No Surprise: Delta Cancels Their 787 Order

Delta has just announced that they’ve canceled their order of Boeing 787-8 aircraft. Delta had 18 of these on order, which were set to be delivered in 2020 and beyond. These were ordered by Northwest back in 2005, and Delta has repeatedly deferred the delivery of these, which is why the order being scrapped isn’t surprising.

delta-787

Here’s Delta’s press release regarding the order cancelation:

Delta Air Lines has reached an agreement with The Boeing Company to cancel an order placed for 18 Boeing 787 Dreamliner aircraft that Delta assumed in 2008 as part of its merger with Northwest Airlines.

While specific terms of the agreement are not disclosed, Delta will continue to take delivery of new 737-900ER aircraft through 2019 as two orders totaling 120 of the narrowbody jet are fulfilled.

“Delta is one of the world’s largest operators of Boeing aircraft and our valued partnership with Boeing will remain strong as we safely and comfortably serve our customers across the world every day,” said Greg May, Senior Vice President – Supply Chain Management and Fleet. “This business decision is consistent with Delta’s fleet strategy to prudently address our widebody aircraft needs.”

In 2010, Delta deferred the order to a 2020 and beyond delivery timeline.

So, what’s Delta’s motivation for canceling their 787 order? I suspect there are a few factors at play:

  • Delta already has 25 A350-900 and 25 A330-900NEO aircraft on order, which is a significant expansion of their international fleet
  • In addition to that, Delta has repeatedly stated their interest in picking up used planes at huge discounts; given how many airlines retire planes after just 10 years, there’s a lot of merit to picking up used planes rather than buying new ones
  • While both planes have low operating costs on a per passenger basis, the A350-900 has a significantly greater capacity than the 787-8

Bottom line

Delta canceling their 787 order is news, though hardly comes as a surprise, given that they’ve deferred delivery of these planes, and have 50 Airbus widebody aircraft on order. I can’t say I mind too much, since I prefer the A350 to the 787 from a passenger standpoint.

I’m curious how much the order cancelation cost Delta. Given that these were long term deliveries and the two companies have worked together for so long, I suspect the cancelation cost wasn’t too punitive.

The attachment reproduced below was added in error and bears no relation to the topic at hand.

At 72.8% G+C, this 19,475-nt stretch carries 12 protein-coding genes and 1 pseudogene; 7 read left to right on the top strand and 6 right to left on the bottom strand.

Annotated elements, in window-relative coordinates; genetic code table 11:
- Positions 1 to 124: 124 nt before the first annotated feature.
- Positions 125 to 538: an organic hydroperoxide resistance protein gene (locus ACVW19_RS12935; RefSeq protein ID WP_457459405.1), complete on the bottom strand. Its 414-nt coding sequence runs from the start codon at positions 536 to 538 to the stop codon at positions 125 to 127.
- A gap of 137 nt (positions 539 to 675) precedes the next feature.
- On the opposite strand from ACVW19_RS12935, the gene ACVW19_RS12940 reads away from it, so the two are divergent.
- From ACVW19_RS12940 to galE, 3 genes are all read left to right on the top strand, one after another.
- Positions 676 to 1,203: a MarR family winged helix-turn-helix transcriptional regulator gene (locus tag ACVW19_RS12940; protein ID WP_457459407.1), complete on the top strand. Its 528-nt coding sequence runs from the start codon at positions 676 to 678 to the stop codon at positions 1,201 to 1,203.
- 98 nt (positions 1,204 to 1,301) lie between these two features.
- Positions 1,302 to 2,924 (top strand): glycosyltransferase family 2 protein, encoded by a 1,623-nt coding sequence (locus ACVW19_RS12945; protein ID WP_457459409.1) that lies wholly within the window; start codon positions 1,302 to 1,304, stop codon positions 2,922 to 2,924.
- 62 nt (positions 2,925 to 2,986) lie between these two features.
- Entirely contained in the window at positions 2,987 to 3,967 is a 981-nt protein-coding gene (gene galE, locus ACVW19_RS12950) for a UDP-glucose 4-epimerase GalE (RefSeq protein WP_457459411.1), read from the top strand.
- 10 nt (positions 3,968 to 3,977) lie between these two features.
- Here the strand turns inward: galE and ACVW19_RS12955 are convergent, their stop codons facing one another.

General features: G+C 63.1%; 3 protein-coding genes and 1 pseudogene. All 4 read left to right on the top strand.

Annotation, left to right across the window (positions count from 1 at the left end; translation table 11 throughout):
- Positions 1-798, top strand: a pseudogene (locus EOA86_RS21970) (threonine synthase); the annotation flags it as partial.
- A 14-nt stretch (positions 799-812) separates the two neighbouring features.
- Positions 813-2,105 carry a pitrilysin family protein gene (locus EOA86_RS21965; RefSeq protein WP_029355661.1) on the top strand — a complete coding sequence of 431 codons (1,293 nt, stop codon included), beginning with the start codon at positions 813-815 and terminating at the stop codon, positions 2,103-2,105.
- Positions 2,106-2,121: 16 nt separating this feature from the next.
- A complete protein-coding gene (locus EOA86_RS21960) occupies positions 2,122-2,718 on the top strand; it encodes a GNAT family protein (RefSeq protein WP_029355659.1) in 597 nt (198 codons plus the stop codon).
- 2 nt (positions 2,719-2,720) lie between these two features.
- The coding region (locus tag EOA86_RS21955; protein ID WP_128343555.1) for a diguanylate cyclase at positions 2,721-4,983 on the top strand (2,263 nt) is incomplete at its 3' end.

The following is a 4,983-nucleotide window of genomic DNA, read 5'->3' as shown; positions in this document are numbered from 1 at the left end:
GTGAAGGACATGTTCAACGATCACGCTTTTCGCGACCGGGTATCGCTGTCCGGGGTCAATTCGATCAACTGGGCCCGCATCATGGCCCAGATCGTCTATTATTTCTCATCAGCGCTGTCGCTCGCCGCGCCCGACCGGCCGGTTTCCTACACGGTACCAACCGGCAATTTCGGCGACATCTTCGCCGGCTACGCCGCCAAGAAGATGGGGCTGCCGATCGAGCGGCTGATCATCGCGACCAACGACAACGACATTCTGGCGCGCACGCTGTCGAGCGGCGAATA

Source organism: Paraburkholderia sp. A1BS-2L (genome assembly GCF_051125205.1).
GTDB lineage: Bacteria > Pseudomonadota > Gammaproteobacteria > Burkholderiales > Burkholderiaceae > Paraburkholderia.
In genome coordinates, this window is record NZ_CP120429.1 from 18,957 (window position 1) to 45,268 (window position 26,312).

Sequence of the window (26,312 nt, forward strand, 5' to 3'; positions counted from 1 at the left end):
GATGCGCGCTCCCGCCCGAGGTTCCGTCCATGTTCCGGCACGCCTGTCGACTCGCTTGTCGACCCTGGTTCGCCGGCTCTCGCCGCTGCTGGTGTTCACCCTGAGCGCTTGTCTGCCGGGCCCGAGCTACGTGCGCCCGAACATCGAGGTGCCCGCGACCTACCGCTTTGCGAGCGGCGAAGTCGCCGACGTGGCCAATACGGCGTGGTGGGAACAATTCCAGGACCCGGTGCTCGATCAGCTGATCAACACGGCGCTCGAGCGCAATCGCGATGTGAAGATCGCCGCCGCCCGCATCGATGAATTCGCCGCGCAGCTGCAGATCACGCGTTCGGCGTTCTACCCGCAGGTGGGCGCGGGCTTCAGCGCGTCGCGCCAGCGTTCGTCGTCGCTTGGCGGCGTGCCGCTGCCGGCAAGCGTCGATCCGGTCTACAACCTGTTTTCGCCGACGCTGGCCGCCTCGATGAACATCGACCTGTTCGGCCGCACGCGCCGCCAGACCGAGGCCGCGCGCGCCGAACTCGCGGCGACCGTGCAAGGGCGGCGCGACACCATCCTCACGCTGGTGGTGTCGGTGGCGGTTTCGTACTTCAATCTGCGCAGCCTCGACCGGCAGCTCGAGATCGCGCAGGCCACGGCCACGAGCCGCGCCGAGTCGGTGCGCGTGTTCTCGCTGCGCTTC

Are you surprised to see Delta cancel their 787 order?

Comments

  1. Is there a good reference for why an airline would buy one type of plane vs. another? Choices like 737 vs. 777 are obvious, but what is the advantage of an older design like the A330-900NEO?

  2. I have to say, from a passenger standpoint, I absolutely prefer the A359 over the B788. It feels wider and it’s so much quieter than the B788.

  3. How are they ever going to be a premiere airline if their business plan involves buying other people’s crap? I guess this proves that this is not their goal.

  4. As much as I wanted to see the 787 in Delta livery, the A350 will be nice. Actually, as long as it’s a new aircraft and it replaces their ancient, dirty 767s, I don’t care what it is!

  5. In addition, I recall reading an article that Delta wanted these new planes for its longhaul routes as soon as possible so they can retire their 747s. Between the A350 and 787, Delta can get the A350s delivered sooner than the 787s.

  6. @Joe–sometimes “old designs” refreshed are better. There is a reason the 737 has had its “old design” refreshed over and over and continues to be a top selling aircraft.

  7. Perhaps they are pushing Boeing for the long wished for 757 replacement, I could see them being a launch customer… A new 757 would surely have a similar capacity as the 787-8 but cheaper to operate on the many medium distance routes Delta operates.

  8. 16.8″ seats in Y means the 787 family will never be popular with customers. McDonnell Boeing miscalculated on the cabin width and it’s going to haunt the program for its entire life. Of course the airlines aren’t going to embrace a 19″ Y seat when the airframe manufacturer has left (surprise surprise!) JUST enough room for the seat manufacturers to shoehorn in 9-across. So you see, it isn’t REALLY the “airline’s choice” when the choice is basically made for them (and why they select the aircraft).